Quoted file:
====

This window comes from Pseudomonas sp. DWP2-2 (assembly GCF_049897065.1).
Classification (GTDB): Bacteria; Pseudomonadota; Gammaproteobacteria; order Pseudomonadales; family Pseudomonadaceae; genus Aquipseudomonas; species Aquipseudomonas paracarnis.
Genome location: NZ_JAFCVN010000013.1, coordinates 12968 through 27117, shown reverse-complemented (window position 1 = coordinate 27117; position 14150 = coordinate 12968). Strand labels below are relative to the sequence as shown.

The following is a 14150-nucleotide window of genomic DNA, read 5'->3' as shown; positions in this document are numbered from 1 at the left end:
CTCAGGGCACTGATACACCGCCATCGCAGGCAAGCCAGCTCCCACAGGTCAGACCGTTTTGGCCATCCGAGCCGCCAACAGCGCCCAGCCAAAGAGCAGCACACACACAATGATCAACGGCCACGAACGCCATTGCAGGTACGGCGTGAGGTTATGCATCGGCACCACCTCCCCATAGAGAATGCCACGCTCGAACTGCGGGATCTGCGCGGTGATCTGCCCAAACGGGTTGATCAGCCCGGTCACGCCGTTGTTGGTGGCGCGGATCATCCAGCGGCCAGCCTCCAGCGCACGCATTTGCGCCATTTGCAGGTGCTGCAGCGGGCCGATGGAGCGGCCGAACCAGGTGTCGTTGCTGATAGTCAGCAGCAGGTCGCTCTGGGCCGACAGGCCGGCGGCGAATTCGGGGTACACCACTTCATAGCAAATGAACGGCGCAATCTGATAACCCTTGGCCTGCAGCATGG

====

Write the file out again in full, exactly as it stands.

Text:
This window comes from Pseudomonas sp. DWP2-2 (assembly GCF_049897065.1).
Classification (GTDB): Bacteria; Pseudomonadota; Gammaproteobacteria; order Pseudomonadales; family Pseudomonadaceae; genus Aquipseudomonas; species Aquipseudomonas paracarnis.
Genome location: NZ_JAFCVN010000013.1, coordinates 12968 through 27117, shown reverse-complemented (window position 1 = coordinate 27117; position 14150 = coordinate 12968). Strand labels below are relative to the sequence as shown.

The following is a 14150-nucleotide window of genomic DNA, read 5'->3' as shown; positions in this document are numbered from 1 at the left end:
CTCAGGGCACTGATACACCGCCATCGCAGGCAAGCCAGCTCCCACAGGTCAGACCGTTTTGGCCATCCGAGCCGCCAACAGCGCCCAGCCAAAGAGCAGCACACACACAATGATCAACGGCCACGAACGCCATTGCAGGTACGGCGTGAGGTTATGCATCGGCACCACCTCCCCATAGAGAATGCCACGCTCGAACTGCGGGATCTGCGCGGTGATCTGCCCAAACGGGTTGATCAGCCCGGTCACGCCGTTGTTGGTGGCGCGGATCATCCAGCGGCCAGCCTCCAGCGCACGCATTTGCGCCATTTGCAGGTGCTGCAGCGGGCCGATGGAGCGGCCGAACCAGGTGTCGTTGCTGATAGTCAGCAGCAGGTCGCTCTGGGCCGACAGGCCGGCGGCGAATTCGGGGTACACCACTTCATAGCAAATGAACGGCGCAATCTGATAACCCTTGGCCTGCAGCATGG